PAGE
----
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We're getting our first drive in the 2013 Smart ForTwo Electric Drive today, and Smart just announced pricing for the latest version of its all-electric minicar. The starting price for the ForTwo ED Coupe will be $25,000 (*plus delivery fees), making it the lowest price electric vehicle in the U.S. from a mainstream automaker – and that doesn't even include the available $7,500 federal tax credit.

With the tax credit figured in, the starting price works out to $17,500. Add in the required $825 destination charge and up to $2,200 for a home charger, and the 2013 ForTwo ED Coupe will essentially start at just $20,525 – $1,100 cheaper than the Mitsubishi i-MiEV. Of course, customers who already have home charging stations can save even more. Smart has said that it will offer two different home chargers that range in price from $1,300 to $1,700, and it is estimating installation will cost somewhere in the $300 to $500 range.

While we do know the starting prices for the new ForTwo ED, options and lease prices have not been announced. For comparison, the previous-generation ForTwo ED had a lease price of $599 a month.

Scroll down for more information on the 2013 Smart ForTwo ED, and look for it in dealers this spring.
Show full PR text
the all-new smart fortwo electric drive

MONTVALE, NJ – The new generation smart fortwo electric drive is a natural next step for the trend-setting smart brand. In light of the brand's environmental leadership, the zero-emission electric drive is an evolutionary extension of the fortwo, which has led the autoindustry in urban mobility and energy conservation.

The smart fortwo electric drive is a zero-emission visual statement that further defines thespirit of smart. Based on the iconic smart fortwo, and available in coupe and cabriolet bodystyles, the new generation smart fortwo electric drive has the smallest footprint of any caron U.S. roads and represents a key step in sustainable transportation. It enters the U.S. market at an ideal time as the United States is setting policy goals for reducing CO2 and dependence on fossil fuels.

development of the smart fortwo electric drive
smart fortwo electric drive was part of the smart concept from the very start. When thesmart design was first conceived more than 20 years ago, smart developers anticipated theneed for alternative powertrains. As a result, designers didn't have to make anycompromises in the safety, agility, comfort and space of the smart fortwo electric drive.

The electric drive battery fits right where the fuel tank usually goes, in the underfloor area between the front and rear wheels, while the electric motor replaces the conventional engine between the rear wheels. As a result, the electric drive looks just like a normal fortwo. The electric drive has the same outside footprint, the same interior room, the same cargo space and the same high level of safety that have come to define the smart fortwo.

development milestones
Beginning in 2007, the first smart electric drive pilot project involved 100 cars that were tested in downtown London by companies and other fleet owners, a majority of whom had approached smart about participating in the test. London was an ideal test environment because of its high traffic congestion, parking shortages, noise and pollution. The test cars were equipped with high-temperature sodium-nickel-chloride batteries that work at about 600°F degrees, providing a range of about 60 miles. The batteries required pre-heating, and were housed in insulated cases similar to large double-wall thermos bottles.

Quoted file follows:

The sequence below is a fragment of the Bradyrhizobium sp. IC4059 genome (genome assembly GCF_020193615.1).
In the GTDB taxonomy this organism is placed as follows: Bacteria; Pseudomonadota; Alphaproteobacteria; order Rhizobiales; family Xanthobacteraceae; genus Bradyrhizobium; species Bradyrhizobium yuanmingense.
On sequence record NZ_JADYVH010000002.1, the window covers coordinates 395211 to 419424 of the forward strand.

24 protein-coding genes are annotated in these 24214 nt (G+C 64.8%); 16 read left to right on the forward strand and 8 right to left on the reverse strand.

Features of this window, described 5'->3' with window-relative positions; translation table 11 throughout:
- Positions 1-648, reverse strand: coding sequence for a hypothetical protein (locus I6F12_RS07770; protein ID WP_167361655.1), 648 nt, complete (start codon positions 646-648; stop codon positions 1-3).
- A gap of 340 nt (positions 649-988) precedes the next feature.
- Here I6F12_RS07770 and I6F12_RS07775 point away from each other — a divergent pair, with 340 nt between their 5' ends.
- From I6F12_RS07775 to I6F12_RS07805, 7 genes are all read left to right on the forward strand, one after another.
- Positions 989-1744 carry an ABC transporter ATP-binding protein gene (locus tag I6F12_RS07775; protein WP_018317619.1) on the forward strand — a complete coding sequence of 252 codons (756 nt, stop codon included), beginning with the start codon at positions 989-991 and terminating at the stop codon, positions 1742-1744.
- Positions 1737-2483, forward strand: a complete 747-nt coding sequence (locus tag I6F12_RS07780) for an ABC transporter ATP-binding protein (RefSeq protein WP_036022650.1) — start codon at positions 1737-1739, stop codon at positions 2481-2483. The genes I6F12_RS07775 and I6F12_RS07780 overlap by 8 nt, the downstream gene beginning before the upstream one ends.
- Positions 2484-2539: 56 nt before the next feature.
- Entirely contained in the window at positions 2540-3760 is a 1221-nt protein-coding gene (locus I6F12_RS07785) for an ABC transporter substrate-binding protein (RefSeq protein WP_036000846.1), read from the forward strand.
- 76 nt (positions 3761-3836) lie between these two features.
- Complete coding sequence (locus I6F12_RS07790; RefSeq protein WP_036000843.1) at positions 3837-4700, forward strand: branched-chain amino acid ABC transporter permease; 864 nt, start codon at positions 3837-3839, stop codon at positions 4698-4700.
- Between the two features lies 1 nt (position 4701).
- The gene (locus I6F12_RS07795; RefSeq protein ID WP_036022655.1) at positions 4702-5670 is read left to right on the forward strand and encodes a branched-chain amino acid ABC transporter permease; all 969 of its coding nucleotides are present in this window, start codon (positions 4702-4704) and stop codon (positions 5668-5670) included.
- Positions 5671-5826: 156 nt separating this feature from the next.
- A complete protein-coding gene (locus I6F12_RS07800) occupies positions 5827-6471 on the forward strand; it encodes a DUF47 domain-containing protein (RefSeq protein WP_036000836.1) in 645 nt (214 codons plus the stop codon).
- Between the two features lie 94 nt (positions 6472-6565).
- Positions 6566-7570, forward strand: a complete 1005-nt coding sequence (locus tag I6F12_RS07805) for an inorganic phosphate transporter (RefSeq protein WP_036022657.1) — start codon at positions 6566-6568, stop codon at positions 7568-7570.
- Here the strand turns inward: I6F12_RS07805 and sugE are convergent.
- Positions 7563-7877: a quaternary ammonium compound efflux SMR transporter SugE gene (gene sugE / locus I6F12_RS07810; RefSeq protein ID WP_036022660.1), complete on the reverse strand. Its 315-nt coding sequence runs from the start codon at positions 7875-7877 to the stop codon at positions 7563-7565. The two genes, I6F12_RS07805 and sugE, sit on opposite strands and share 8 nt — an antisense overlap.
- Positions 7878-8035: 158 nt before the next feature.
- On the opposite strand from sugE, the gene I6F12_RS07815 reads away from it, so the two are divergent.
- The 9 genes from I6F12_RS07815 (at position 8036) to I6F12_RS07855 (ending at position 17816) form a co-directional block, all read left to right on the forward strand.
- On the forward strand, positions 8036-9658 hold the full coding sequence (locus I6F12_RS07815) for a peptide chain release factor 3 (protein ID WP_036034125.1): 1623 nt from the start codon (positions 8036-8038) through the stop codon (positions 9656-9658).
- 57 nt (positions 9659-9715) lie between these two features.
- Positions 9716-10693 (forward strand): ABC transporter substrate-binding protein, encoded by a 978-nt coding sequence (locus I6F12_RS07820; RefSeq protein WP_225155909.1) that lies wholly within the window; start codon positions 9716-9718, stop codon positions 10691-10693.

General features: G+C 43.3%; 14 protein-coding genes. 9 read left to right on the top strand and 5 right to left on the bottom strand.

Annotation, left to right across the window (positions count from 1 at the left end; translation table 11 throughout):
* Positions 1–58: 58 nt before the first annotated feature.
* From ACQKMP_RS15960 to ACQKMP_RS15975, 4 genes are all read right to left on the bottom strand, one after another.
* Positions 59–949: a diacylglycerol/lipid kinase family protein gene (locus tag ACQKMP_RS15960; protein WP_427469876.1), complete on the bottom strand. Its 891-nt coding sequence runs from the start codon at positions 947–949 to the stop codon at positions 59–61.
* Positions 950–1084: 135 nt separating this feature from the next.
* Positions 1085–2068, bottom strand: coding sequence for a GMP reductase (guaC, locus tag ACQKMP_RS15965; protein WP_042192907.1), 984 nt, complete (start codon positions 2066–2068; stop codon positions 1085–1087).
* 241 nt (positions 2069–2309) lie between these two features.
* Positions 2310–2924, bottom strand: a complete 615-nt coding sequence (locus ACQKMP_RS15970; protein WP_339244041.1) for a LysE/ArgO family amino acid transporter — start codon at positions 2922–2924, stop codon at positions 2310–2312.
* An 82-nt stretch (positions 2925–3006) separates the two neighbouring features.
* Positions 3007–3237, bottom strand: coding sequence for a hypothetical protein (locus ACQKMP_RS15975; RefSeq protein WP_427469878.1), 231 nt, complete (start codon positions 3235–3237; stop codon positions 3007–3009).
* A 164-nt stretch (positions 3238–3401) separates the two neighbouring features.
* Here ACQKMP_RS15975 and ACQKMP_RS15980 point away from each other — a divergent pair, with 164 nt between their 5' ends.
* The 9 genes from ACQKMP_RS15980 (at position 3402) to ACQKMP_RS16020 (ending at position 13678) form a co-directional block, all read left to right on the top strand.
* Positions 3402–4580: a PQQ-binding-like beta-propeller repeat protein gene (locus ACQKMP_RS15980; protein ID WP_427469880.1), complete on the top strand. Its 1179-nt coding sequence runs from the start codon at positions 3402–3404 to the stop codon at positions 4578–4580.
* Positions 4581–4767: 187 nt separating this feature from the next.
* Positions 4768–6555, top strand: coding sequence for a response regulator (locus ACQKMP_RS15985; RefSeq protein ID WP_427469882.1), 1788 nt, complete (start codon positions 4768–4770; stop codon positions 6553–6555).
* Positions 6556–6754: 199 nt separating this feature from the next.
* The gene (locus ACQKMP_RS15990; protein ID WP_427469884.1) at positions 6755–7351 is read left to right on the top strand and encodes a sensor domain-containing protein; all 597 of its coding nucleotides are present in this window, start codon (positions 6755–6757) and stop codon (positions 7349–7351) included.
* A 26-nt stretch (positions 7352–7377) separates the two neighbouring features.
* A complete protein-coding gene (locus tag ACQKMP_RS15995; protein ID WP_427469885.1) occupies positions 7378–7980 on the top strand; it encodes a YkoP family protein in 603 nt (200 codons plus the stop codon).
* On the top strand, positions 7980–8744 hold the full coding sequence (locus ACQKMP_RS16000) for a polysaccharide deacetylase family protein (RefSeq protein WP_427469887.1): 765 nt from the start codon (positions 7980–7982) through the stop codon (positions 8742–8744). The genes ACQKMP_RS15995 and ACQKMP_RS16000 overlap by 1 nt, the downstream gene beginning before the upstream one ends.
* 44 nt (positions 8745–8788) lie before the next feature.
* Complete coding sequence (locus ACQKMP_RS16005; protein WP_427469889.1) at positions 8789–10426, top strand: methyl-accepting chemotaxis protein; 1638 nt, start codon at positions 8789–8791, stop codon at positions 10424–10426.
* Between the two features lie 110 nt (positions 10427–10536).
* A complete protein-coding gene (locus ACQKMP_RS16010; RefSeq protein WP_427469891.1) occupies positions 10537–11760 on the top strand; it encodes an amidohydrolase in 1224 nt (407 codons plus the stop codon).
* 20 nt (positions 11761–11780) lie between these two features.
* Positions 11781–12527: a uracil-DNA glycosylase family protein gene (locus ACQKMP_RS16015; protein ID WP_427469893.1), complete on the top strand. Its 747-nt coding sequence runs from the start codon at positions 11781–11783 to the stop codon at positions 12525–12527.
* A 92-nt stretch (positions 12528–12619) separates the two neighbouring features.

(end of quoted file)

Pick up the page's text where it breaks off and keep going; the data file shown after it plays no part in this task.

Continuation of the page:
The next generation began in 2009 and went broader with more than 2,000 cars in 18 markets around the world, including 250 electric drive vehicles for the United States (not including an additional 300 units in operation by sister company Car2Go). These cars used lithium-ion batteries, which were more efficient and operated at normal temperatures, with arange of about 63 miles on a full charge. Like the first-phase cars, the motors produced 20 kilowatts of continuous power, plus a peak power of 30 kilowatts for passing and accelerating.

Targeted to early adopters who helped to define new alternatives in transportation and were making a passionate statement about energy conservation and environmental awareness, the 250 electric drive cars in the United States were spread nationwide, with an emphasis on regions such as Los Angeles and Washington, D.C. where vehicle charging stations are more readily available.

Placements included companies, municipalities and individuals under a four-year, 40,000-mile lease agreement starting at $599 a month for an electric-drive coupe. A $7,500 federal subsidy for electric vehicles was factored into the lease price, but it didn't include state and local subsidies that further reduced the price in some areas. Participants had direct access to the smart USA team, received special communications about the electric drive experience and were invited to forums and special events.

The new generation smart electric drive will retail at $25,000, making it the most affordable production electric vehicle in the U.S. A companion cabriolet model will retail at $28,000 when both models hit the U.S. market in the spring of 2013. Customers may also be eligiblefor federal tax credits (which run up to $7,500) or state/local tax credits, further reducing the cost.


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    • 1 Second Ago
  • 108 Comments
      Zoom
      • 2 Years Ago
      So a Smart 4-2 without the crappy transmission? Sweet.
      Peter
      • 2 Years Ago
      The $32,995 Wheego rolls silently out of the room and wheeps.
      Spiffster
      • 2 Years Ago
      So whats that like $11500 if purchased in Colorado... not sure exactly what the state rebate would be on this car but I imagine it should be the full $6000. (25000 - 7500) - 6000 = 11500
        Spec
        • 2 Years Ago
        @Spiffster
        1) I can't believe Colorado has a $6K refund. That is insane. They need to reduce that. 2) I can't believe everyone is not totally taking advantage of it. 3) I CAN'T BELIEVE EVERYONE IS NOT TAKING ADVANTAGE OF IT! A $11,500 is pretty much A FREE CAR. You'll save like $1500 per year in gasoline. If you drive that for ten years that is $15,000 in gas savings. OK, you'll pay for the electricity . . . but you'll still come out ahead.
          MTN RANGER